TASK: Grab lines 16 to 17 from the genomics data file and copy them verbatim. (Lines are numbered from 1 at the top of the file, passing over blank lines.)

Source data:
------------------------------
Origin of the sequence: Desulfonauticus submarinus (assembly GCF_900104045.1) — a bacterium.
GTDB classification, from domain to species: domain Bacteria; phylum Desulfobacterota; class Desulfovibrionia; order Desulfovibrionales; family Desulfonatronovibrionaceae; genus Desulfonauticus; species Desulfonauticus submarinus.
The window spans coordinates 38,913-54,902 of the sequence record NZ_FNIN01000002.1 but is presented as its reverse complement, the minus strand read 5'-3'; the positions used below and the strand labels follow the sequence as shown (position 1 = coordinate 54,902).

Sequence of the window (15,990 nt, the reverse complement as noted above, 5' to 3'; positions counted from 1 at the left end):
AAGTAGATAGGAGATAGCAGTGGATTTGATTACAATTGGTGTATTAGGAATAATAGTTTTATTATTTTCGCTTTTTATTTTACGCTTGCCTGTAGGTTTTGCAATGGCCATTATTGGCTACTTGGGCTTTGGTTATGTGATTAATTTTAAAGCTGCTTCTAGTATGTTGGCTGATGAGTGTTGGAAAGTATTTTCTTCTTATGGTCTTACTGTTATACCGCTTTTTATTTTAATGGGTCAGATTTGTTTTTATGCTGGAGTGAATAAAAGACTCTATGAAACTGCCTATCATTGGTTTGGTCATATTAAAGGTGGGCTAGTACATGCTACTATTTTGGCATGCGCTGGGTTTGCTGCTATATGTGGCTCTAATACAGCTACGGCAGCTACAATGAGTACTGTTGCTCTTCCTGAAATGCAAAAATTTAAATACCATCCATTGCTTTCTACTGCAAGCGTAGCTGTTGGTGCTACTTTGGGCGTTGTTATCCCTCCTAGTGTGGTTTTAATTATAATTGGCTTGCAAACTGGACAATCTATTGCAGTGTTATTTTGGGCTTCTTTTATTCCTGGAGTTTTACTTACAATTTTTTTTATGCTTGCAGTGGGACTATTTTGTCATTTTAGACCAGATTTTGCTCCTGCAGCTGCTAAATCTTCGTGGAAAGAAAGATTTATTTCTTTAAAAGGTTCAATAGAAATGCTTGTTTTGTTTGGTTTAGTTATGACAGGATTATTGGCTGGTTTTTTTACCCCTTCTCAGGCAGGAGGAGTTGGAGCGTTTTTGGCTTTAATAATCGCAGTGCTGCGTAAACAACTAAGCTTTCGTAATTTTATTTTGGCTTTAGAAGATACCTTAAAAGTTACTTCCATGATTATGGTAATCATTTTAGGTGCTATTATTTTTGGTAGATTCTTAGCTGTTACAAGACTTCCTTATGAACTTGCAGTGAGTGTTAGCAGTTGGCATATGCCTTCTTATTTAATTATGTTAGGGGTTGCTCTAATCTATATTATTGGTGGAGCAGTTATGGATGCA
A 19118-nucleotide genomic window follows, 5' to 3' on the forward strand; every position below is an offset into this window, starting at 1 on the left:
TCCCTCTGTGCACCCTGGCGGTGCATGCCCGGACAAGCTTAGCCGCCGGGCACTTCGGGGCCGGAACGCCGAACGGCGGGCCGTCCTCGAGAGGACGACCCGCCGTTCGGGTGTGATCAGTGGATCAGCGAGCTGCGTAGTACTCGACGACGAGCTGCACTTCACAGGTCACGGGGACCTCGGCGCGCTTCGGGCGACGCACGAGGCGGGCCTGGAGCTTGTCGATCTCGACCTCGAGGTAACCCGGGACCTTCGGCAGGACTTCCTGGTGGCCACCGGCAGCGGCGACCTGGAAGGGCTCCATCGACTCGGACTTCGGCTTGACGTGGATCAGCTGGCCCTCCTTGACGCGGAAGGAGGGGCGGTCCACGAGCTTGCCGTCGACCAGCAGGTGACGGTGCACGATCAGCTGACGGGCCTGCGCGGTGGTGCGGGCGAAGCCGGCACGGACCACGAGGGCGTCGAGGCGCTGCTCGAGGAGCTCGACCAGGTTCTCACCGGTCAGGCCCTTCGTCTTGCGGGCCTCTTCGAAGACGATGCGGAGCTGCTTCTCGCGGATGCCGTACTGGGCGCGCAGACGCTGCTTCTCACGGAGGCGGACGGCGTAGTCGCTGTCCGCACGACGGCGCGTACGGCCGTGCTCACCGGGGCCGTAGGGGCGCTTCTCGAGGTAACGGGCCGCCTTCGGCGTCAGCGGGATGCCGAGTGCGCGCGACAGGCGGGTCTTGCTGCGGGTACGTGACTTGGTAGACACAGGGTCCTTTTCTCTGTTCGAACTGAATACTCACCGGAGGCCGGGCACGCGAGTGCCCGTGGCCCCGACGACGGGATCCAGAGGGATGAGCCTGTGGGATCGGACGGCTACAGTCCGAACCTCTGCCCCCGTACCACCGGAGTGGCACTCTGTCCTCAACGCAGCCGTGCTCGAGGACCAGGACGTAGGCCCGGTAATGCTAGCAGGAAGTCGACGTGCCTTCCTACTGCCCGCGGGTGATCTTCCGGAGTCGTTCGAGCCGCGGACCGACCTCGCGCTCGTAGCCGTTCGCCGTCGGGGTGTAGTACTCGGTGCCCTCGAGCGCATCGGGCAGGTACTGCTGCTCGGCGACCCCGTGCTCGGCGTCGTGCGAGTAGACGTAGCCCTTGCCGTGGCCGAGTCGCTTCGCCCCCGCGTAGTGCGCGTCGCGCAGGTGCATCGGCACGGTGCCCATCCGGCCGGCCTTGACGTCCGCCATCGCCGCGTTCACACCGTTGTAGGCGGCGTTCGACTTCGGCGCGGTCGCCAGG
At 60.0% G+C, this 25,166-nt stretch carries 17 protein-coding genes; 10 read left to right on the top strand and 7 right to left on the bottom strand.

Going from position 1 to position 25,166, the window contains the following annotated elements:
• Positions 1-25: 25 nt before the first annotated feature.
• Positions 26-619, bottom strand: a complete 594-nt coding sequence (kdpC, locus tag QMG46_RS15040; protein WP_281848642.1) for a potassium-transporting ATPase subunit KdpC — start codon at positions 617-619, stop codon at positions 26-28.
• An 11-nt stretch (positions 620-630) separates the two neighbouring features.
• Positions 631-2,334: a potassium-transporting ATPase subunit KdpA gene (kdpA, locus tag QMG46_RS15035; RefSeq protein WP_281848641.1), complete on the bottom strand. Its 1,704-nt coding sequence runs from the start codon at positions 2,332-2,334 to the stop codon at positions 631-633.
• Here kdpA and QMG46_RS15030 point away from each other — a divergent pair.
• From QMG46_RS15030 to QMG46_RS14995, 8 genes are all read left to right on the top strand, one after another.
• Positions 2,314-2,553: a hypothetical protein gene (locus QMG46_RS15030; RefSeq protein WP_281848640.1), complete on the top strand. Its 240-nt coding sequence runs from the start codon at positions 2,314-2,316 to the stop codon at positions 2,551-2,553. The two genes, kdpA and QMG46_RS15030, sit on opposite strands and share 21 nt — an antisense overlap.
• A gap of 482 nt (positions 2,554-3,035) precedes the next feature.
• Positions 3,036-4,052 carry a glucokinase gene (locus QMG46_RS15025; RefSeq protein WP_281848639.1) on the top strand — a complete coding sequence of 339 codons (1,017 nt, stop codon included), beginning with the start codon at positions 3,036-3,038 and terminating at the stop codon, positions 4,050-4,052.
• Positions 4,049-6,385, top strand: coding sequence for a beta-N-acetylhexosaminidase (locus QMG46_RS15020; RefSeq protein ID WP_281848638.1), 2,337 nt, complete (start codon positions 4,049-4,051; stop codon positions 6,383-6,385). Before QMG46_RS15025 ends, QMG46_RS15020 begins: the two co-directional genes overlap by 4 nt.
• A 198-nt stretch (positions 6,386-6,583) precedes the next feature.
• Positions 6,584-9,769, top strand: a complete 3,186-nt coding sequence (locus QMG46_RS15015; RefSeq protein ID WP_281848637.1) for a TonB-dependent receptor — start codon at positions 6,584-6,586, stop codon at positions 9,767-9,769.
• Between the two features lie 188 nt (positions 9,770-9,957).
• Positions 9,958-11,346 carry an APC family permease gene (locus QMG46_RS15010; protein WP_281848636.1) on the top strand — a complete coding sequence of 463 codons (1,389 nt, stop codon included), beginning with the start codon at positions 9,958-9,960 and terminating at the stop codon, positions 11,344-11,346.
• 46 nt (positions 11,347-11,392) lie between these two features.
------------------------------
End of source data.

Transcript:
• Positions 2,314-2,553: a hypothetical protein gene (locus QMG46_RS15030; RefSeq protein WP_281848640.1), complete on the top strand. Its 240-nt coding sequence runs from the start codon at positions 2,314-2,316 to the stop codon at positions 2,551-2,553. The two genes, kdpA and QMG46_RS15030, sit on opposite strands and share 21 nt — an antisense overlap.
• A gap of 482 nt (positions 2,554-3,035) precedes the next feature.